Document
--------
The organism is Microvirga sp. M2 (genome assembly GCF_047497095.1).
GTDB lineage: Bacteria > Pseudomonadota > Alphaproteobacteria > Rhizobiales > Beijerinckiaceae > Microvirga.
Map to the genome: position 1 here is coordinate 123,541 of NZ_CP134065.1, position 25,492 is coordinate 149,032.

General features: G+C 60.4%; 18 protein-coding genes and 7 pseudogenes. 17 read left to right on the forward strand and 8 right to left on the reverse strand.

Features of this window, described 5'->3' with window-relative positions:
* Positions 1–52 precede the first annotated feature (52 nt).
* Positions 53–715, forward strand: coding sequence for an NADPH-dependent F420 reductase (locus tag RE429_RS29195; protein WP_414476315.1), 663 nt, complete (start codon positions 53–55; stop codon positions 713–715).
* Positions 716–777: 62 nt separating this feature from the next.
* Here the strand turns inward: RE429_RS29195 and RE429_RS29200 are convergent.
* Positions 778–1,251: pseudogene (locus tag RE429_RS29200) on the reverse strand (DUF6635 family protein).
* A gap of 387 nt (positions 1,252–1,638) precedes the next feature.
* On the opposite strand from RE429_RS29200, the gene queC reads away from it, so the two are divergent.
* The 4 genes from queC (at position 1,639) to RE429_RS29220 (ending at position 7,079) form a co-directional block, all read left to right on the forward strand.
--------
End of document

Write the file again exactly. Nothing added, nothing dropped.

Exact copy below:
The organism is Microvirga sp. M2 (genome assembly GCF_047497095.1).
GTDB lineage: Bacteria > Pseudomonadota > Alphaproteobacteria > Rhizobiales > Beijerinckiaceae > Microvirga.
Map to the genome: position 1 here is coordinate 123,541 of NZ_CP134065.1, position 25,492 is coordinate 149,032.

General features: G+C 60.4%; 18 protein-coding genes and 7 pseudogenes. 17 read left to right on the forward strand and 8 right to left on the reverse strand.

Features of this window, described 5'->3' with window-relative positions:
* Positions 1–52 precede the first annotated feature (52 nt).
* Positions 53–715, forward strand: coding sequence for an NADPH-dependent F420 reductase (locus tag RE429_RS29195; protein WP_414476315.1), 663 nt, complete (start codon positions 53–55; stop codon positions 713–715).
* Positions 716–777: 62 nt separating this feature from the next.
* Here the strand turns inward: RE429_RS29195 and RE429_RS29200 are convergent.
* Positions 778–1,251: pseudogene (locus tag RE429_RS29200) on the reverse strand (DUF6635 family protein).
* A gap of 387 nt (positions 1,252–1,638) precedes the next feature.
* On the opposite strand from RE429_RS29200, the gene queC reads away from it, so the two are divergent.
* The 4 genes from queC (at position 1,639) to RE429_RS29220 (ending at position 7,079) form a co-directional block, all read left to right on the forward strand.